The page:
Arizona’s Prolonged Lethal Injection Is Fourth This YearEsmé E. Deprez and James Nash
Arizona’s execution of double-murderer Joseph Wood marked the fourth time this year that a U.S. state failed to dispatch a convict efficiently, according to the Constitution Project, a bipartisan legal group.
Governor Jan Brewer, a 69-year-old Republican, said she ordered corrections officials to review the lethal injection yesterday at the Arizona Prison Complex-Florence, which lasted almost two hours and triggered calls for a moratorium. It followed two similar instances in Oklahoma and one in Ohio, said Sarah Turberville, senior counsel at the Washington-based project, which tries to build consensus on contentious issues.
“The common denominator in every single one of these circumstances is that the states have moved rapidly to shield from the public and the courts any information about the source of these drugs, the efficacy of them or the safety of them,” she said by telephone. “One wonders how many botched executions it will take for the courts and legislatures and our leadership to take seriously their obligations under the Eighth Amendment,” which bars cruel and unusual punishment.
The executions highlight tension between companies and states over drugs used for lethal injections, with manufacturers refusing to supply them out of concern for retribution and governments rushing to find alternatives. The U.S. was the only country in the Americas to carry out executions in 2013, with none reported in Europe and central Asia, according to a March report from Amnesty International.
Methods by which the U.S. government has performed capital punishment have evolved from hangings to electrocution and the gas chamber to the firing squad. Death by lethal injection came in the late 1970s after the Supreme Court reinstated the practice.
Some companies have refused to sell U.S. states drugs for capital punishment. Last year, for example, Teva Pharmaceutical Industries Ltd. said it planned to control distribution of the anesthetic propofol. In response, states have changed execution protocols and passed laws hiding the identities of suppliers.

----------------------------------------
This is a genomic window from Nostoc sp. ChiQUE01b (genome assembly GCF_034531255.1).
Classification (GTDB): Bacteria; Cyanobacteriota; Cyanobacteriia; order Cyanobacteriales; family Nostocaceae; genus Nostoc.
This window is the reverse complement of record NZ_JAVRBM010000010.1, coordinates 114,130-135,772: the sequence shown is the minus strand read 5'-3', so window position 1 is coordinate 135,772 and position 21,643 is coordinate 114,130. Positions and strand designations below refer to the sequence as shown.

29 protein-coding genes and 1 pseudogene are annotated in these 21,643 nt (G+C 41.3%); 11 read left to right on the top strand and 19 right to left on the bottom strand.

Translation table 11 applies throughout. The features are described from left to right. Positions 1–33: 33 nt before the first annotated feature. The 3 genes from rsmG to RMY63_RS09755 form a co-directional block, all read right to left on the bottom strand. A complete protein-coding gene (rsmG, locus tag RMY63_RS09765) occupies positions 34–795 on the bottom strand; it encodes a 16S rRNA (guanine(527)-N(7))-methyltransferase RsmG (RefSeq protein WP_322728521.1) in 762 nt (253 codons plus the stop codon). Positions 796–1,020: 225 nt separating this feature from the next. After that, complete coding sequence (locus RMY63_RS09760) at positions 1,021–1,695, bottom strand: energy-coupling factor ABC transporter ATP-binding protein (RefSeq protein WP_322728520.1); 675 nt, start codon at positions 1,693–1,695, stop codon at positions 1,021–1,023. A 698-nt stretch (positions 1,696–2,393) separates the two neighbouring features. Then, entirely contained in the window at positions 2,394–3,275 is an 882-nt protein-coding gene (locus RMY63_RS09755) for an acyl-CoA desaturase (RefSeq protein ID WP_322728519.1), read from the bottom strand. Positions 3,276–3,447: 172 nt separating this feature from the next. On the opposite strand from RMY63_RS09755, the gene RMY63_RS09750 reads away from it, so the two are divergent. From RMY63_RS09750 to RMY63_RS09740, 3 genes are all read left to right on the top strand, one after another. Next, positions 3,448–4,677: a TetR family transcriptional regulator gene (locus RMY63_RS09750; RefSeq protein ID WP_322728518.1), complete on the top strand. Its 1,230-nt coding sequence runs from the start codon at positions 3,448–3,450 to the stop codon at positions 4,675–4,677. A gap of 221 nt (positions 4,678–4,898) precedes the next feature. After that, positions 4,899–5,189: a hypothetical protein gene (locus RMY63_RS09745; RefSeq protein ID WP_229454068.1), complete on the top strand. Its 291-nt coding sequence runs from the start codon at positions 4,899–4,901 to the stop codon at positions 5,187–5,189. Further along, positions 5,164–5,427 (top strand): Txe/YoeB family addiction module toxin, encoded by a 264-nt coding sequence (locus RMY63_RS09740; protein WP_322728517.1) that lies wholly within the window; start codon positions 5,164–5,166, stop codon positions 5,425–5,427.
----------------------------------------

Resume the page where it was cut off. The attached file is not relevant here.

Arizona used a combination of Valium-like midazolam and a narcotic called hydromorphone to kill Wood, the Arizona Republic newspaper said.
Wood was sentenced to death in 1991 for murdering his 29-year-old ex-girlfriend, Debbie Dietz, and her father, Gene Dietz, according to a statement from Arizona Attorney General Tom Horne.
Dietz and Wood had been in a volatile relationship for about five years when Wood walked into a body shop owned by her family, armed with a .38 caliber revolver, and shot 55-year-old Gene Dietz, Debra’s father, according to the statement. Wood shot Debra Dietz once in the abdomen and once in the chest, Horne said.
An account of the killer’s execution by the Republic described medical staff administering drugs intravenously to Wood, who lay strapped to a gurney in an orange jumpsuit as relatives watched on closed-circuit television in a nearby room. About 11 minutes in, his mouth opened and he gasped for air.
“Three minutes later it opened again, and his chest moved as if he had burped,” the newspaper said. “Then two minutes again, and again, the mouth open wider and wider. Then it didn’t stop. He gulped like a fish on land.”
Richard Brown, Dietz’s brother in law, criticized reporters for dwelling on the drug cocktail and prolonged execution.
“You guys are blowing this all out of proportion about these drugs,” Brown said during a press conference at the prison. “This man conducted a horrifying murder and you guys are saying, ’Let’s worry about the drug and how he was affected.’”
Convicted killers “deserve to suffer a little bit,” he said.
In an e-mailed statement, Brewer said Wood died lawfully and peacefully.
“By eyewitness and medical accounts he did not suffer,” she said. “This is in stark comparison to the gruesome, vicious suffering that he inflicted on his two victims -– and the lifetime of suffering he has caused their family.”
The governor is concerned with how long yesterday’s execution took, yet that doesn’t sway her support for the death penalty, said Ann Dockendorff, a spokeswoman. No executions or execution warrants are currently pending or anticipated in the immediate future, she said.
States should be smarter about methods of killing inmates so as to avoid negative attention when executions don’t go as planned, said Mike Rushford, president of the Sacramento-based Criminal Justice Legal Foundation, which favors the death penalty. That could open the door to a more meaningful conversation about the ethics of capital punishment, he said.
“We’re focusing on the part of the case that has the least importance to most people,” he said. “How we’re doing it seems almost academic.”
Alessandra Soler, executive director of the ACLU of Arizona, called for executions to stop.
“Until state officials can convince the public and the people we plan to put to death that the process will be transparent and in compliance with the Eighth Amendment, the death penalty must be put on hold,” she said in a statement. “Arizona had clear warnings from Ohio and Oklahoma. Instead of ensuring that a similar outcome was avoided here, our state officials cloaked the plans for Mr. Wood’s death in secrecy.”